Anyone who has suffered the death of a loved one knows how life-changing it can be. Though we may return to our normal routines after the funeral–even welcoming such a return–our days are ever measured as “before” or “after” the day of death. There is a perpetual awareness of the absence which years only accommodate but never remove. We know what has been lost.
Moments of national or international catastrophe have similar impact. The one-year anniversary of the Boston Marathon bombing has Bostonians and others reflecting on what the last year has meant. Even in the face of defiant exclamations of "Boston strong,” changes are undeniable. Resilience, after all, is not the ability to get on with things as though it never happened; it's the tenacity and flexibility to move forward through it all, with it all, to a place of creativity and life that would not have been imagined just a year earlier.
We are now on our way through Holy Week for 2014. It's a week that will culminate in three great days with a Friday of death right in the middle. This death of Jesus of Nazareth has, for Christians, personal and social consequences to be sure, but its ramifications are for the whole of creation.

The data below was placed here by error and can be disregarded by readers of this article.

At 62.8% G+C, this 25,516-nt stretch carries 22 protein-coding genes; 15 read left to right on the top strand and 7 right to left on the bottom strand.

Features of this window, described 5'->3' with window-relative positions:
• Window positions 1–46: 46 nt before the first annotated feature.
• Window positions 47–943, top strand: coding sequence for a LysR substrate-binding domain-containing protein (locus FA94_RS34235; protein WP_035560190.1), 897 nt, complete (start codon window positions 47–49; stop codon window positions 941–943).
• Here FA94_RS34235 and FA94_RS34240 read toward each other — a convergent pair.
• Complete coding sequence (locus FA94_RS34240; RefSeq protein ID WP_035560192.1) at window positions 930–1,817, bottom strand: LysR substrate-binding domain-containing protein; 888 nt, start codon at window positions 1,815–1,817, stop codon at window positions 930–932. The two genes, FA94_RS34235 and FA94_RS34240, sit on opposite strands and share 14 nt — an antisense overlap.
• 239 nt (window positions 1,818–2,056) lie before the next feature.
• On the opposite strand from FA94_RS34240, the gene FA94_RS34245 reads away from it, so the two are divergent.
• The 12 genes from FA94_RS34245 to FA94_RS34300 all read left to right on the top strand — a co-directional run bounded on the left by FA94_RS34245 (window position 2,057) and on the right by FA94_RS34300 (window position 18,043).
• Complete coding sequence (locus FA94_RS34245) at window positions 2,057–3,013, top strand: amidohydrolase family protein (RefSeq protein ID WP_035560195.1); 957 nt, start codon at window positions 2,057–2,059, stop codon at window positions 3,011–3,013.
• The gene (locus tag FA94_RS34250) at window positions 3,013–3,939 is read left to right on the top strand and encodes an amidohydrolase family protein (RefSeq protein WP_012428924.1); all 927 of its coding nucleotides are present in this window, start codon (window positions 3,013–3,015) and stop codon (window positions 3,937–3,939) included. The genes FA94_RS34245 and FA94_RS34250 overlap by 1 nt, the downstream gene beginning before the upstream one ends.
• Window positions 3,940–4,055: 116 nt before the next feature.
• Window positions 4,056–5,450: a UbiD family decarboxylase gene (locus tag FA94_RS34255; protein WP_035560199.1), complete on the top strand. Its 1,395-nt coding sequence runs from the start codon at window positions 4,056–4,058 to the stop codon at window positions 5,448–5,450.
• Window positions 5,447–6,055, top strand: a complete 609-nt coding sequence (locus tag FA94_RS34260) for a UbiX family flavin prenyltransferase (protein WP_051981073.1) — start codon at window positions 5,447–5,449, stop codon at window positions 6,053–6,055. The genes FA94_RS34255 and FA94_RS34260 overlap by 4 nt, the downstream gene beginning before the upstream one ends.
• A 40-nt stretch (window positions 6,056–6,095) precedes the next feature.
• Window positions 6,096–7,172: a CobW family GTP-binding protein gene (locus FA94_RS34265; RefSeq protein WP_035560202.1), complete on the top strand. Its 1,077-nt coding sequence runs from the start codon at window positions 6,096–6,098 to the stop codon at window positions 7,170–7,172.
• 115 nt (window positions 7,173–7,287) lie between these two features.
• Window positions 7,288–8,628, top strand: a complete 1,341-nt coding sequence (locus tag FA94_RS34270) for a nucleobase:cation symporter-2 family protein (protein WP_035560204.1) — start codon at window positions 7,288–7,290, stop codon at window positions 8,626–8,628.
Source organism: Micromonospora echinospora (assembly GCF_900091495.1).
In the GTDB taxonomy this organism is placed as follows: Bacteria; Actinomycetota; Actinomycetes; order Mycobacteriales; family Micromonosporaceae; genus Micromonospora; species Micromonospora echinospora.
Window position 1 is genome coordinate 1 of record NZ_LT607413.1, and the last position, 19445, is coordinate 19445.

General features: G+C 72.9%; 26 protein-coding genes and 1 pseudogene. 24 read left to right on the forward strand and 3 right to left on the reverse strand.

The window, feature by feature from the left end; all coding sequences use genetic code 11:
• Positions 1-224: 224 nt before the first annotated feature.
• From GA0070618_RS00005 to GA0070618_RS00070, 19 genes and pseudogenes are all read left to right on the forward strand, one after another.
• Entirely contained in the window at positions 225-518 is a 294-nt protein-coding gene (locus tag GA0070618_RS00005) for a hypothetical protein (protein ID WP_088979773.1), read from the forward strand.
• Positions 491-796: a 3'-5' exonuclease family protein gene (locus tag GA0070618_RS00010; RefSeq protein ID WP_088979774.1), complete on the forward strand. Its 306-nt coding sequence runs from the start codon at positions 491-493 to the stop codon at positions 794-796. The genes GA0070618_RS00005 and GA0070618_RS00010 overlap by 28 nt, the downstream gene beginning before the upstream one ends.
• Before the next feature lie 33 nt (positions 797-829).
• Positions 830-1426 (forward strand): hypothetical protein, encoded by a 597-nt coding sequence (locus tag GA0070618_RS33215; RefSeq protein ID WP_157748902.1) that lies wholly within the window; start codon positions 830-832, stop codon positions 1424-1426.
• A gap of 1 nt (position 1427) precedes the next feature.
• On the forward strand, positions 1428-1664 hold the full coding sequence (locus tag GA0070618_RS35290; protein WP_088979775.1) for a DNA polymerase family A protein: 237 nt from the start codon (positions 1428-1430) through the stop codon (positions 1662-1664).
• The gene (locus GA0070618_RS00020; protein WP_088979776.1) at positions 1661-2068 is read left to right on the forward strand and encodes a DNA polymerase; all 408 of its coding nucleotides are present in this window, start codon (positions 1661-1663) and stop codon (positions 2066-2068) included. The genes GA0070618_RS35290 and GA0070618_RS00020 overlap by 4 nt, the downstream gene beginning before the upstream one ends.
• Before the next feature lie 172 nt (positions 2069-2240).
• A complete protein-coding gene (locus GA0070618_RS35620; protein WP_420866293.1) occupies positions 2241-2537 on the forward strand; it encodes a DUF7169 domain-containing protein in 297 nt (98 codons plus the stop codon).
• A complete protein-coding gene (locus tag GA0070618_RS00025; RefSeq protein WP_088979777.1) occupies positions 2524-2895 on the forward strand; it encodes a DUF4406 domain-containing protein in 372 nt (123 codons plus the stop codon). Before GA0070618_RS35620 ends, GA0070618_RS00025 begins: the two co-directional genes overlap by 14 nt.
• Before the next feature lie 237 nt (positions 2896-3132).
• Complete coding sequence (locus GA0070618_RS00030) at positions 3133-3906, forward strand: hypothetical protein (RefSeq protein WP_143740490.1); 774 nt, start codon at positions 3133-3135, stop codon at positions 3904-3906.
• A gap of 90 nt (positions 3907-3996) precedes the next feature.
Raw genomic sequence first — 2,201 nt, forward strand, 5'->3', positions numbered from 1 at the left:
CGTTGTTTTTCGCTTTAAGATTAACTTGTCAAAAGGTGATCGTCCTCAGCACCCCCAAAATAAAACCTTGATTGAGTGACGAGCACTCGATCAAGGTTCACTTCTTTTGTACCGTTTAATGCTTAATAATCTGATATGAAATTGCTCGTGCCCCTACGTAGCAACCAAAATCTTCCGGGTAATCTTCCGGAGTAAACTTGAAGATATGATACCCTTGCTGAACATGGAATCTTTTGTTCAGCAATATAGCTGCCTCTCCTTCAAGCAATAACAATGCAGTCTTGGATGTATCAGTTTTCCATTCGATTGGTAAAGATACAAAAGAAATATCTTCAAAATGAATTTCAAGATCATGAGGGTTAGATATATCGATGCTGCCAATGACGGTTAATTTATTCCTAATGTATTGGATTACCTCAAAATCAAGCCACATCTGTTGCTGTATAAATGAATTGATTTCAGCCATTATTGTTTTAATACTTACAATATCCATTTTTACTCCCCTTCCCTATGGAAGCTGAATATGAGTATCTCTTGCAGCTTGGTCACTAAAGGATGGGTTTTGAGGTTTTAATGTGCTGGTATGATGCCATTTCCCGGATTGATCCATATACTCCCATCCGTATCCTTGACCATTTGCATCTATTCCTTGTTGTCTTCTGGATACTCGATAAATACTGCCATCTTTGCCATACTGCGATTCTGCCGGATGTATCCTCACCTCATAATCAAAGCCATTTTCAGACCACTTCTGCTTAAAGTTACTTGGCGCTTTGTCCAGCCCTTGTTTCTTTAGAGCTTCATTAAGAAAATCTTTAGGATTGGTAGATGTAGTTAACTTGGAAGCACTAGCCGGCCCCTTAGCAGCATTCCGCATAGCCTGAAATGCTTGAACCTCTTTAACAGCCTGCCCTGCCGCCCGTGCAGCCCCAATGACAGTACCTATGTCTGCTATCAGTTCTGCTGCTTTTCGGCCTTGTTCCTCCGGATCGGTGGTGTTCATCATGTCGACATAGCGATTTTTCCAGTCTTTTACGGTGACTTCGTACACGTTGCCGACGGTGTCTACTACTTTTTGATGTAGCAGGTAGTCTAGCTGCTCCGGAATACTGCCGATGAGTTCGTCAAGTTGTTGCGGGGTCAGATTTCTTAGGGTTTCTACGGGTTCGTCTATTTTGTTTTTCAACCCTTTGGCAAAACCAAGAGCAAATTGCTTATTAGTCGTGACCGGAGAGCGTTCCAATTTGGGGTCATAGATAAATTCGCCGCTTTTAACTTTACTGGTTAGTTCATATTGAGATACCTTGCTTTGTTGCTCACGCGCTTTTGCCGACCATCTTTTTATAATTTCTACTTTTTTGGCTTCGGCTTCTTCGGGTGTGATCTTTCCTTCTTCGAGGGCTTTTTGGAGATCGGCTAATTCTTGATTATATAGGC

The death of Jesus occurs on the second day. The first day, Thursday of the Commandment to Love opens our eyes to the pervasive reality of divine love as a response to human sin and betrayal. The second day brings the impact of that sin to its horrific conclusion: the death of an innocent person. Then the third day begins to reveal the wondrous truth that the entrance into death of the One-who-is-the-Word-by-which-all-things-are-made becomes, rather than the moment of that one's annihilation, the occasion for the end of death.
This is the content of our hope of resurrection. It is not the certainty of the sunrise and a new day nor the return to work after a funeral. It is the real prospect of death's undoing in our own bodies. And this, even after it appears that death has done its worst.
His death changes everything forever.
Rev. James A. Wetzstein and Rev. Charlene M. Rachuy Cox serve as university pastors at Valpo and take turns writing weekly reflections.